Restore Or Replace Old Wood Siding: What You Need To Know

Posted on: 17 December 2018

Many older homes have wood siding. It is one of the most attractive types of siding when it is well maintained. However, when it is not maintained, it can quickly begin to look worn or even damaged, and homeowners might wonder if they need new siding because the wood siding looks so terrible.

Sometimes, even siding that seems in terrible shape can be restored to look beautiful again. But other times, the siding actually is too damaged to restore, which means you need to consider other options. Here's how you can tell if your wood siding is salvageable. 

Insect Damage

Wood siding that is not regularly painted or sealed is more likely to become a feast for wood-loving insects such as carpenter ants, termites, or bees. Sometimes, even insects that don't eat wood but nest inside the wood can find a warm home in your siding. 

Usually, siding with extensive insect damage cannot be restored. The structure of the siding itself is compromised, so the boards cannot be sanded down to be repainted or refinished. 

Moisture and Swelling

Water is another common type of siding damage. When wood siding is neglected, the wood can absorb water from rain, humid summers, and ice during the winter. Over time, the water can cause swelling in the wood, and the wood itself can rot or shrink away from the side of the house, leaving portions of the structure underneath exposed. If the boards curve up or rot away from window and door casings, they cannot be restored and instead need to be replaced. If too many sections of your house need replacement, restoring the siding as a whole might not be possible; replacement with vinyl, fiber cement, or new wood siding is preferable.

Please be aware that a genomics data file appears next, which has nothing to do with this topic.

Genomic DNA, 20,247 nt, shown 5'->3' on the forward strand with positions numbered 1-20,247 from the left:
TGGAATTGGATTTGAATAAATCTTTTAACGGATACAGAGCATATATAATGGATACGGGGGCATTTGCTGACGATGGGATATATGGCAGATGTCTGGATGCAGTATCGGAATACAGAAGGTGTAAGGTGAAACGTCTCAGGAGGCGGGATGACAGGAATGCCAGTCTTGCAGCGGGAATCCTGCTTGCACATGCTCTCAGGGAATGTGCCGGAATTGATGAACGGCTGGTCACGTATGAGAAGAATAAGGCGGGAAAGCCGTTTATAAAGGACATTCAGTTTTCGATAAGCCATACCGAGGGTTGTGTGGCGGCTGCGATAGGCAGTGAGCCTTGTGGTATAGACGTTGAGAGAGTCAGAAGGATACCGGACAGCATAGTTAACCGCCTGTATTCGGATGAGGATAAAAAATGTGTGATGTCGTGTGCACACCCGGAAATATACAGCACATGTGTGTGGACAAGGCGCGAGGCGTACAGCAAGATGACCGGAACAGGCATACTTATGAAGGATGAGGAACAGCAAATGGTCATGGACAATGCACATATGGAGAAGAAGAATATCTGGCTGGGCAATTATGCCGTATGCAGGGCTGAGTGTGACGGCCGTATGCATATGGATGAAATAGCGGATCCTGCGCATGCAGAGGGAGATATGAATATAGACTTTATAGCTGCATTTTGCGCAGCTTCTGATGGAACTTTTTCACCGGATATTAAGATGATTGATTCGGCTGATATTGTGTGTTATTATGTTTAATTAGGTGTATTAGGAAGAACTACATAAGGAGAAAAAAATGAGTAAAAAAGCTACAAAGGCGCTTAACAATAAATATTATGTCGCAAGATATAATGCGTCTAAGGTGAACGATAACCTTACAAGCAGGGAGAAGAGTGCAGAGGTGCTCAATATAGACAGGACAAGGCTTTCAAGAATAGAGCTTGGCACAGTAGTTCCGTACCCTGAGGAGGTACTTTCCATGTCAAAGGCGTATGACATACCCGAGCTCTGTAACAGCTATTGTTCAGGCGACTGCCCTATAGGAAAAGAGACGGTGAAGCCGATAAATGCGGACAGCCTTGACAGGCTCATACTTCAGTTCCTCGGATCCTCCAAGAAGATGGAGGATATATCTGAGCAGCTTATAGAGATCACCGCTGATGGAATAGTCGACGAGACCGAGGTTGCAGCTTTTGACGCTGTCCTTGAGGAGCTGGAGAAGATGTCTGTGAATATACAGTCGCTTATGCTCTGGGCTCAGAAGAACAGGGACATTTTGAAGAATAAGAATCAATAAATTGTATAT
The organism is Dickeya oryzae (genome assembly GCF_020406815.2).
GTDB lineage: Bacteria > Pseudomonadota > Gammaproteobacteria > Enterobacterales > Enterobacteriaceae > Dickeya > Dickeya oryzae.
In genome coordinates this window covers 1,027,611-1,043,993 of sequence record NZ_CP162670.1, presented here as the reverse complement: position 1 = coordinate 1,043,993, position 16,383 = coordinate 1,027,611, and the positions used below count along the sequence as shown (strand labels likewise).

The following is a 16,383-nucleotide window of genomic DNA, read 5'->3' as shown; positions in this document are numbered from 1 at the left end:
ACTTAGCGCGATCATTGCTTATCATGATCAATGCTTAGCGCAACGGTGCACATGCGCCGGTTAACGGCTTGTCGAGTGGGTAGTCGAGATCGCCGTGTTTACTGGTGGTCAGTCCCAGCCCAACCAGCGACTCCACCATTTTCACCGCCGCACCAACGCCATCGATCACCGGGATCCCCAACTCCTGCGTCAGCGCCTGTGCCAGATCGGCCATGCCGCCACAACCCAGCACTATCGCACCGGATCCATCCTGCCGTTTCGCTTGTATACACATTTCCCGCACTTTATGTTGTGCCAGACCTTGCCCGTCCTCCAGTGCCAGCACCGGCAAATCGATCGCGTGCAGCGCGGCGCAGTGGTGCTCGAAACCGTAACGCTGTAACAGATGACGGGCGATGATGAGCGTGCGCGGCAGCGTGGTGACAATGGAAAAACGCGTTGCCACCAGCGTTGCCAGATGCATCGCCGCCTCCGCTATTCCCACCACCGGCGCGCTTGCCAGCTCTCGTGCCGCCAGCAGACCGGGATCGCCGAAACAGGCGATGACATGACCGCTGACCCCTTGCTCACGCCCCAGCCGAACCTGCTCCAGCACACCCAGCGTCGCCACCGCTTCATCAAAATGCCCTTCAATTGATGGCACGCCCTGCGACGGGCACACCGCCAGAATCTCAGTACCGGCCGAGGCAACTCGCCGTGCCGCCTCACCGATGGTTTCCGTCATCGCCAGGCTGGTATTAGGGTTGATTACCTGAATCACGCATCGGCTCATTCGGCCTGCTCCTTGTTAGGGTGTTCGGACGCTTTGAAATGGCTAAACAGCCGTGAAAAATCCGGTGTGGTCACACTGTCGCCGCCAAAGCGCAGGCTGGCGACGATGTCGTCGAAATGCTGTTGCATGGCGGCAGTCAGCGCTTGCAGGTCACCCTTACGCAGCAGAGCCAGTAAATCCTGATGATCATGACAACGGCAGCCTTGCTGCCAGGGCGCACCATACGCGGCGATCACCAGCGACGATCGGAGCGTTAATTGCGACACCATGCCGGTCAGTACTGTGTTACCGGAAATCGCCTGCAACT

Sometimes, homeowners buy homes that have wood siding underneath a layer of different siding. People might have updated an old home in the past by adding steel, aluminum, or vinyl siding. These siding types can make the old house look newer, but they can also trap moisture against the wood siding underneath. If you find out you have wood siding under a layer of different siding, you might hope to tear off the outer layer and restore the original wood siding underneath. Realize that this is not always possible because some newer siding does not breathe, so the wood siding might have deteriorated to the point where restoration is not possible. 

Lead Paint 

Some wood sidings were in the past sealed with lead paint. Siding with lead paint can be restored, but you need to check with local hazardous waste management to learn which restoration method is the safest for your home. Sanding off lead paint is often not possible. Instead, the siding must be scraped or the paint needs to be removed with a heat gun. The presence of lead paint does not mean that your siding is unsafe or that it needs discarding. After the paint is removed, the wooden siding can be repainted with new exterior oil or latex paint. 

Splits and Warping

Old wood siding can sometimes show wear because certain bards get damaged. Rocks from the lawn mower and hailstones can hit the siding and make the wood split. If just one or two boards split, you can remove and replace them with new boards. If many boards are splitting because they are warping from age (they will split where the nail meets the board), your siding might not be restorable.  

Replacement options for old homes are durable, paintable, and beautiful. Talk to a siding contractor in your area, such as Amenity Roofing Siding & Gutters LLC, about which exterior option matches the style and beauty of your old home. 

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